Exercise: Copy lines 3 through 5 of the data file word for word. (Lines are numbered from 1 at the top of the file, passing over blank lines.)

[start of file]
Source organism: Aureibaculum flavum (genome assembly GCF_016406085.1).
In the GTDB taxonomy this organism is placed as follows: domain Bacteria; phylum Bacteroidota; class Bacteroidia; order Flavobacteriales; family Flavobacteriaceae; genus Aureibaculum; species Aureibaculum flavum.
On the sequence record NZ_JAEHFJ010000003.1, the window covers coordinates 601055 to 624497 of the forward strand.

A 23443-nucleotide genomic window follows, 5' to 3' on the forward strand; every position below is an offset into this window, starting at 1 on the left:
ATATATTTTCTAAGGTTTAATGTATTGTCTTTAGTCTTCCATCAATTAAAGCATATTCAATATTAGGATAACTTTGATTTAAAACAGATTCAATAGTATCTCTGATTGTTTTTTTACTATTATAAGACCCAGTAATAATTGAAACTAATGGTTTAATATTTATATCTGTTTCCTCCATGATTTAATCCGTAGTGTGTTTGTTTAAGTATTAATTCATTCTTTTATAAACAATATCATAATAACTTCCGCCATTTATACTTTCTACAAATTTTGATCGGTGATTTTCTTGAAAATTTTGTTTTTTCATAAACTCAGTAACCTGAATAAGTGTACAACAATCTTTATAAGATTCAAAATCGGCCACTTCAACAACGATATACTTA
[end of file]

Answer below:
On the sequence record NZ_JAEHFJ010000003.1, the window covers coordinates 601055 to 624497 of the forward strand.

A 23443-nucleotide genomic window follows, 5' to 3' on the forward strand; every position below is an offset into this window, starting at 1 on the left:
ATATATTTTCTAAGGTTTAATGTATTGTCTTTAGTCTTCCATCAATTAAAGCATATTCAATATTAGGATAACTTTGATTTAAAACAGATTCAATAGTATCTCTGATTGTTTTTTTACTATTATAAGACCCAGTAATAATTGAAACTAATGGTTTAATATTTATATCTGTTTCCTCCATGATTTAATCCGTAGTGTGTTTGTTTAAGTATTAATTCATTCTTTTATAAACAATATCATAATAACTTCCGCCATTTATACTTTCTACAAATTTTGATCGGTGATTTTCTTGAAAATTTTGTTTTTTCATAAACTCAGTAACCTGAATAAGTGTACAACAATCTTTATAAGATTCAAAATCGGCCACTTCAACAACGATATACTTA